Jun 19, 2012 update to the Ford Fiesta project car

First Modification for our Fiesta

It's easy to see that the Fiesta's front tires are heavily loaded.
Admittedly, we read the instructions first.
We bolted the bar in with the top bolts first, so we'd know where to drill holes.
Drilling the holes on either end of the bar took patience, and (in our case) 2 broken drill bits.
The new anti-roll bar sits comfortably inside the factory twist beam.

We had a good idea of what our 2012 Ford Fiesta’s biggest downfall was: understeer, and lots of it.

With an autocross and some track time under our belts, we had a good idea of what our 2012 Ford Fiesta’s biggest downfall was: understeer, and lots of it.

A common method to reduce understeer is a stiffer rear anti-roll bar. So, we ordered one from Steeda Autosports. This is a simple, lightweight solution that only costs $139.95.

The Fiesta’s rear suspension doesn’t technically have a rear anti-roll bar. The car has a twist beam rear suspension, which basically means that the rear wheels are connected by what looks like a piece of guardrail when viewed from below. This beam flexes as part of the suspension, providing roll resistance. This suspension setup is used on many B-class cars, as it is fairly cheap and lightweight.

The Steeda anti-roll bar bolts onto the twist beam on either end, effectively stiffening the beam, and adding more roll resistance to the rear suspension. The bar wasn’t too hard to install, though we did have to drill some fairly large holes in the twist beam. There’s a downside: This option isn’t legal for B-Spec racing, but it is legal for the SCCA’s STF Solo 2 class. When the time comes to go B-Spec racing, we’ll simply unbolt the Steeda anti-roll bar.

How well does this add-on bar work? At low speeds, we couldn’t measure any improvement in lap times, and the car felt exactly the same. However, at higher speeds on track, the car was measurably faster, and felt much more balanced. This anti-roll bar makes the car much easier to drive at the limit, and faster around a track as a result. The poor performance at low speeds is probably due to our less-than-competent tires, as the Fiesta is still rolling on its original set of Kumhos. Overall, the anti-roll bar was a much-needed improvement.

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sources

Steeda Autosports.

Ford Racing

Ford

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Comments
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HareBrained
HareBrained None
6/5/12 2:39 p.m.

Finally a mod! Note that the Mazda 2 uses the same (FoMoCo stamped and labeled) twist beam, and thus greatly increasing the number of options for a rear bar. Now, get some real meats on that little beastie.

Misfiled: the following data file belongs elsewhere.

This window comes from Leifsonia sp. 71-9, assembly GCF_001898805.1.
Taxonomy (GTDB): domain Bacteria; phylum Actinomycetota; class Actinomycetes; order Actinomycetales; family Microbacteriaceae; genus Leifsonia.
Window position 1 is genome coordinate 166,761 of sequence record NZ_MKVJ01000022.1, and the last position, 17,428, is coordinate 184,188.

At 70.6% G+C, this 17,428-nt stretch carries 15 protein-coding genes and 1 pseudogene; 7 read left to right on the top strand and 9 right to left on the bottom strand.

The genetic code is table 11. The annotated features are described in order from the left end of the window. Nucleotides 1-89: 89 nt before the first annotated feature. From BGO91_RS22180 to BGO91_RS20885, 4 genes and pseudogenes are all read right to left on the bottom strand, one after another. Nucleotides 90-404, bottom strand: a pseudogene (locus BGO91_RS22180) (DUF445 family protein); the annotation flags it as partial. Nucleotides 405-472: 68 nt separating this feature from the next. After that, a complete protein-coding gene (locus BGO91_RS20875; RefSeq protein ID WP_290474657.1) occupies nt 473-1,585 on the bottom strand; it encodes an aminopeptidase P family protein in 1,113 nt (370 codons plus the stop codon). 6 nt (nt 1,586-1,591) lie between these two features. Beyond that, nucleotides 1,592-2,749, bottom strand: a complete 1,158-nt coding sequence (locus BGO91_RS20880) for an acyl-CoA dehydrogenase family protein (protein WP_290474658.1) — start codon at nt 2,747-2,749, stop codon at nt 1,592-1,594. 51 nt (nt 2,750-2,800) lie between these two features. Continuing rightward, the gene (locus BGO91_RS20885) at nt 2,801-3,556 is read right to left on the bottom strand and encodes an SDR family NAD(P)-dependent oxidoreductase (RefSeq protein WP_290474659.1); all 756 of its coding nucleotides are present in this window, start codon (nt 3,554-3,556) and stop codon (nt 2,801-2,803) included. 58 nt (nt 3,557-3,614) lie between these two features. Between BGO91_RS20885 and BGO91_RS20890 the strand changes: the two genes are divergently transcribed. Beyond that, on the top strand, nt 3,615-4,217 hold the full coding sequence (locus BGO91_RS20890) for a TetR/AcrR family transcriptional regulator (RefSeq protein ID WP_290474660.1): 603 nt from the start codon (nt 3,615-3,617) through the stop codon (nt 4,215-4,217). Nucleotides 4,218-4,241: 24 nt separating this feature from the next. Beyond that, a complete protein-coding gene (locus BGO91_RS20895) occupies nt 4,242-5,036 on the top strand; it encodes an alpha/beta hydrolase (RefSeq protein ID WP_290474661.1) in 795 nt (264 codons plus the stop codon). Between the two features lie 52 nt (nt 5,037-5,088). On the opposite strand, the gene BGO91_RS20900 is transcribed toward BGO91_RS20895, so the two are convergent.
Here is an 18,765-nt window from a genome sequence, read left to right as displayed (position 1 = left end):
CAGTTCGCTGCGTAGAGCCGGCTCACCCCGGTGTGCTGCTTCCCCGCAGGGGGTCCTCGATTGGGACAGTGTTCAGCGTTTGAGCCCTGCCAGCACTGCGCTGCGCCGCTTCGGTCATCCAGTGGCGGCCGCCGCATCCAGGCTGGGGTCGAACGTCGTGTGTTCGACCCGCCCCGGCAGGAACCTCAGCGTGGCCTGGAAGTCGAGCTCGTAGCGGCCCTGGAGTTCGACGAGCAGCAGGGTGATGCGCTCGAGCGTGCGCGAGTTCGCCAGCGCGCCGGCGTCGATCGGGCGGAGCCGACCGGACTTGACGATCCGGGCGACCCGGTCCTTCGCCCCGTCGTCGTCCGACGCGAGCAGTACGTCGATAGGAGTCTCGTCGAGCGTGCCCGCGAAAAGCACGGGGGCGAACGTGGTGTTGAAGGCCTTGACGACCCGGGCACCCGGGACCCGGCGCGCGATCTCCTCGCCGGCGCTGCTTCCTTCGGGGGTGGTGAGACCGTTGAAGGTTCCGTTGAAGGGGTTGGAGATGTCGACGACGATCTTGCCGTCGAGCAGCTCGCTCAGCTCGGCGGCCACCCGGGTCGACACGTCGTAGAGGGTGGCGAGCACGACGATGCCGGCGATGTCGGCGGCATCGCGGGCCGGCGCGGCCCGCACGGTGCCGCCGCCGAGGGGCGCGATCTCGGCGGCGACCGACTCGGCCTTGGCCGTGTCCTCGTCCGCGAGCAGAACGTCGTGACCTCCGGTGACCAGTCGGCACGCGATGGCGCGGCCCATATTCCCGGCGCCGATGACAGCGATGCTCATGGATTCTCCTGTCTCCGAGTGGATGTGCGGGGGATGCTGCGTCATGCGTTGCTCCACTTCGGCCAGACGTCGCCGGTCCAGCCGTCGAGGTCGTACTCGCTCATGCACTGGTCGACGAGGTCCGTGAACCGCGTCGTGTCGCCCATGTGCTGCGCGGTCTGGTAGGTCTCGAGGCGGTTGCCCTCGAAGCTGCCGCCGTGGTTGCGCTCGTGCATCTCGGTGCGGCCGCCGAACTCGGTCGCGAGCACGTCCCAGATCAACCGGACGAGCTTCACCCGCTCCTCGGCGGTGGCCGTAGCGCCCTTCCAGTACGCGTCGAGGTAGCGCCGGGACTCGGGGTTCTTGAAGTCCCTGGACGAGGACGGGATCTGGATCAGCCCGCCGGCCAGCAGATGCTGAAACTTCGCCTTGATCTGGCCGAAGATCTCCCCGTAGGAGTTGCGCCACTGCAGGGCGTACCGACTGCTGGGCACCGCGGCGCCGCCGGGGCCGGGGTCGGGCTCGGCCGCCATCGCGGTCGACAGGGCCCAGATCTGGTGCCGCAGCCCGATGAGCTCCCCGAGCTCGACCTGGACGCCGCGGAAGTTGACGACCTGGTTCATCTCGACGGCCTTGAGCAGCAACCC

Tom Suddard
Tom Suddard Associate Editor
6/19/12 10:20 a.m.

With an autocross and some track time under our belts, we had a good idea of what our 2012 Ford Fiesta's biggest downfall was: understeer, and lots of it.

A common method to reduce understeer is a stiffer rear anti-roll bar. So, we ordered one from Steeda Autosports. This is a simple, lightweight solution that only costs $139.95.

The Fiesta's rear suspension doesn't technically have a rear anti-roll bar. The car has a twist beam rear suspension, which basically means that the rear wheels are connected by what looks like a piece of guardrail when viewed from below. This beam flexes as part of the suspension, providing roll resistance. This suspension setup is used on many B-class cars, as it is fairly cheap and lightweight.

The Steeda anti-roll bar bolts onto the twist beam on either end, effectively stiffening the beam, and adding more roll resistance to the rear suspension. The bar wasn't too hard to install, though we did have to drill some fairly large holes in the twist beam. There's a downside: This option isn't legal for B-Spec racing, but it is legal for the SCCA's STF Solo 2 class. When the time comes to go B-Spec racing, we'll simply unbolt the Steeda anti-roll bar.

How well does this add-on bar work? At low speeds, we couldn't measure any improvement in lap times, and the car felt exactly the same. However, at higher speeds on track, the car was measurably faster, and felt much more balanced. This anti-roll bar makes the car much easier to drive at the limit, and faster around a track as a result. The poor performance at low speeds is probably due to our less-than-competent tires, as the Fiesta is still rolling on its original set of Kumhos. Overall, the anti-roll bar was a much-needed improvement.

Get topnotch sports car coverage regularly delivered to your mailbox. Subscribe now for tons of sports car content delivered throughout the year.


sources

Steeda Autosports.

Ford Racing

Ford

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